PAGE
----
Presented by CORTEX
Founder Series: Vijoy Rao of Magic Room
Vijoy Rao has been a musician in St. Louis for most of his life, so when he decided to leave his VP position at a communications firm to begin his own startup, he knew exactly what it was going to be. He’s the creator and CEO of Magic Room Brand, a company that creates eco-friendly music accessories.
EQ caught up with the one-man operation to talk about St. Louis startup culture, the many creative uses of duct tape, and living your own brand.
Tell me about Magic Room; what need are you trying to meet?
I’m trying to address the desperate need in the market to provide musicians with eco-friendly accessories. What we’re doing is making guitar picks and guitar straps out of a composite of bamboo and other plant fibers, while our drumsticks are made with 100% bamboo grass—a completely biodegradable material.
What’s the advantages of bamboo over present-day materials?
I read somewhere recently that everything that’s ever been made of plastic still exists in some way, shape or form. It’s probably all in a big mountain at the bottom of the ocean somewhere. It doesn’t just go away, which is terrifying.
That is terrifying! How sustainable is bamboo?
They’ll be significantly more durable than a lot of the wood that’s being used today. Bamboo, since it’s a grass and not wood, it’s very renewable and sustainable. A stalk of bamboo puts out 30% more oxygen than trees do. And it grows super fast—for a tree to mature enough to chop down and be processed, it takes 50 to 70 years to cut down and use, whereas a bamboo stalk will take a tenth of that time.
How did you come up with the name of your startup?
It comes from my first band. My buddies and I were in my parent’s basement and we had no gear—no mic stands or keyboard stands, stuff that a band needs. My parent’s storage room was full of junk so we took that—and a lot of duct tape and some ingenuity—and were able to create everything we needed.
Our first mic stand was a broken pool cue stuck in a torn lampshade and secured with duct tape. We always said that that room always had everything we needed; we called it the magic room. And that’s the whole spirit I’m trying to keep as the foundation of my business: creative necessity will breed ingenuity.
And music was the creative spark that started it all?
Music has always been more than a hobby or a passion—it’s just been something that I kind of need to do. I worked in Guitar Center as I put myself through business school and I would see these accessories come out and that were really gimmicky and didn’t solve any problems.
So when I decided to exercise my entrepreneurial ambitions, I tried to find a good overlap between something that I am knowledgeable and passionate about and something with marketable opportunities.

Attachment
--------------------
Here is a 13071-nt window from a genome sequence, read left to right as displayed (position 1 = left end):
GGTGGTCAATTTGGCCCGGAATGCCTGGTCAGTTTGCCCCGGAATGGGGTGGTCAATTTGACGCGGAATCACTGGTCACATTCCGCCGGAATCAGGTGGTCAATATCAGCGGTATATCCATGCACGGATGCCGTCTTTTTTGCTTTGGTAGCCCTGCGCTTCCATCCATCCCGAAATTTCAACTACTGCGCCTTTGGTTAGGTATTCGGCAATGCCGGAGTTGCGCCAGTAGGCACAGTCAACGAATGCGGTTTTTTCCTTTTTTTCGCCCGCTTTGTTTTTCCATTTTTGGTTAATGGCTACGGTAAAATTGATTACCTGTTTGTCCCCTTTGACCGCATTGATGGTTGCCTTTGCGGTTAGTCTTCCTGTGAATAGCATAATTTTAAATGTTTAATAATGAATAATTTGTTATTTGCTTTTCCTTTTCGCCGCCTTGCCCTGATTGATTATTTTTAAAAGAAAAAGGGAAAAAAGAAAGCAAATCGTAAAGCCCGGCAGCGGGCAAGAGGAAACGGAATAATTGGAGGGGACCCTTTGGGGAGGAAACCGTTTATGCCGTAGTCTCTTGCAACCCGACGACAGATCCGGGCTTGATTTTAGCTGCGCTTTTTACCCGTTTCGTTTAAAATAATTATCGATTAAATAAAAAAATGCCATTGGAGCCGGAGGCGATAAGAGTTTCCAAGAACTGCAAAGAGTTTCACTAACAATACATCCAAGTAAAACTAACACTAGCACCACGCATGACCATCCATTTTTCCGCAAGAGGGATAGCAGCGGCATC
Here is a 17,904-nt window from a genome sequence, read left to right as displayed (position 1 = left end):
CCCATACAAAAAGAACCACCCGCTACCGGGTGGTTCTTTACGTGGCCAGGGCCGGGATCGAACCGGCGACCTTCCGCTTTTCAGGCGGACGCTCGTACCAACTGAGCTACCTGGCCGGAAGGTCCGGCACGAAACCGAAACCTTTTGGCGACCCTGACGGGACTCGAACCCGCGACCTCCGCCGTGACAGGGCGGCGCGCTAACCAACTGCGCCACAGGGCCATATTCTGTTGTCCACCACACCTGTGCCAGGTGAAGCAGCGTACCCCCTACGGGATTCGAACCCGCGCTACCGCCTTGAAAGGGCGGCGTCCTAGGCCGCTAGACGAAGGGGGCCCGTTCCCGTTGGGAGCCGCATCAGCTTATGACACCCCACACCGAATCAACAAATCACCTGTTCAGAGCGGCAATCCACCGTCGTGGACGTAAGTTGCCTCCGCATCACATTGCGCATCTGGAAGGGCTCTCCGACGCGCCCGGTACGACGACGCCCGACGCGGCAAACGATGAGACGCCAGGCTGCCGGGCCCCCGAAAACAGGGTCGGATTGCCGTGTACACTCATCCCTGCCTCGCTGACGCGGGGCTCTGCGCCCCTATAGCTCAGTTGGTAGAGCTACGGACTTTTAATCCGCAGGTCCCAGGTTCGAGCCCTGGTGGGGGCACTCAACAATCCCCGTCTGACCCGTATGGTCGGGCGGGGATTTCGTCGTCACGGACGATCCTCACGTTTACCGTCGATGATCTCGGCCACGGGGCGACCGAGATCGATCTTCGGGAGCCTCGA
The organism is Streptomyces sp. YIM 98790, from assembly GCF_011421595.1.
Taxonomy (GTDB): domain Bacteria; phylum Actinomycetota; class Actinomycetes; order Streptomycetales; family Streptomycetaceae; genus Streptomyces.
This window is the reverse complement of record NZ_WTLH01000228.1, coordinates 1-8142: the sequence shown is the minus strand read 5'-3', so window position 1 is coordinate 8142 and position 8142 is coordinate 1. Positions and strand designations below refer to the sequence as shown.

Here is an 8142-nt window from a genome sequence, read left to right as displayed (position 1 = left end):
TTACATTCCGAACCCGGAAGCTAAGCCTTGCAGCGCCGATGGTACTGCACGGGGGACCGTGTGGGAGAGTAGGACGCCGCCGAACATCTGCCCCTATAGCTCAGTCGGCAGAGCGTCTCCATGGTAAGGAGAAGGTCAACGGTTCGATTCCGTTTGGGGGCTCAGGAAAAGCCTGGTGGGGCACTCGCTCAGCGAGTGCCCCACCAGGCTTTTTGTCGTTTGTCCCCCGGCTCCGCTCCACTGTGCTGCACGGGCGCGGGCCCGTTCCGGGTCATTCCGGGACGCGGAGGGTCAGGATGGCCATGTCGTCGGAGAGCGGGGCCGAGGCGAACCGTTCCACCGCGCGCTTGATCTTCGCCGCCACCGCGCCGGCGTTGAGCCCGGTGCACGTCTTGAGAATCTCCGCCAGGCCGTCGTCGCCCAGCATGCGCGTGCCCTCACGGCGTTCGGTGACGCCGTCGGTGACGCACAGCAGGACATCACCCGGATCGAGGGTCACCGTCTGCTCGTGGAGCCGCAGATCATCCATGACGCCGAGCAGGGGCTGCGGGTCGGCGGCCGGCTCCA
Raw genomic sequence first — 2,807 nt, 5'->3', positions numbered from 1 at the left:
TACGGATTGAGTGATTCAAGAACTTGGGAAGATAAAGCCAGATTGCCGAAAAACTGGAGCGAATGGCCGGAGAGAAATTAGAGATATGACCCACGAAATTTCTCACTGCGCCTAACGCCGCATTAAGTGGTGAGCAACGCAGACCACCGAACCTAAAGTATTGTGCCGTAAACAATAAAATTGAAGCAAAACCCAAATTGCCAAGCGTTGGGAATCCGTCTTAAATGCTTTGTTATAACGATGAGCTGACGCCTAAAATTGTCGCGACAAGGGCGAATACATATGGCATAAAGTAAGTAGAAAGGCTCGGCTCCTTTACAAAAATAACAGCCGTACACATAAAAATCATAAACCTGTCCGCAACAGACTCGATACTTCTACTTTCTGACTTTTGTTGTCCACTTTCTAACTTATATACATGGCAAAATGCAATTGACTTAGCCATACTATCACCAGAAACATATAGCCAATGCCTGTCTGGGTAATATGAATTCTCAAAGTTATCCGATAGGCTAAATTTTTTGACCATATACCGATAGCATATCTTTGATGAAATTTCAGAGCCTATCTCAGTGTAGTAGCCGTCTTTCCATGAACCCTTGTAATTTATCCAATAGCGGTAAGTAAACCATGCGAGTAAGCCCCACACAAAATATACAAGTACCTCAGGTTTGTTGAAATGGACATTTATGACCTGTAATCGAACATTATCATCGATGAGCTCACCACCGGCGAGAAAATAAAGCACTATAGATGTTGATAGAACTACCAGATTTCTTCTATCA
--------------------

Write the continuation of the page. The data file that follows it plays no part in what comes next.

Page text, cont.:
Have you gotten a lot of traction or interest in your startup?
There’s been a ton of interest within my network of musicians that spans all across the country.
I presented at the Tri-Tone Expo this past April and that event speaks volumes about the local music economy—not just the number of bands that are in town but the number of makers. It’s a really tight-knit group and being a vendor there really helped my exposure.
You’re set up at Cortex in the CET building. How do you like being there?
I had always read about the startup culture in St. Louis but it absolutely lived up to the hype.
The first thing I focused on was getting back to networking and it was one of the most important things – connecting with people who can give you sound advice and who can help you with what you’re doing – it was really supportive and collaborative. I love being in this space because you can really be inside that energy with other creative like-minded people.
What’s been the most challenging thing you’ve learned about your first startup?
It’s hard going solo, but I really enjoy it after coming from the corporate world. I think the challenge is learning to do it without making decisions in a vacuum.
Even though we’re pre-launch and pre-revenue, I’ve been able to put together an advisory board, with people from a variety of different disciplines who I can bounce ideas off of all the time and that allows me to get a well-rounded perspective.
Any advice you have for other entrepreneurs thinking about starting out?
Networking. I can’t speak enough about it. I know that’s cliched but if you’re aggressive about networking, it pays off in the long run. I think it allows people to end up making better decisions when they’re investing time and money into the business, there is a balance between getting advice and figuring out which advice you’re going to act on.
And you’re still an active musician?
Absolutely, I’m playing in the Antidote Agency Jam next week at the I’m also recording a solo album with the guitarist from New World Spirits. I’m married with two kids and one on the way, so it’s definitely harder as you get older to keep up with your hobbies but it’s probably more important now more than ever, especially if you’re in the business of trying to inspire creativity in people like I’m trying to do with Magic Room.
You have to live your own brand; you can’t be a poser. And I’m out here trying to do it.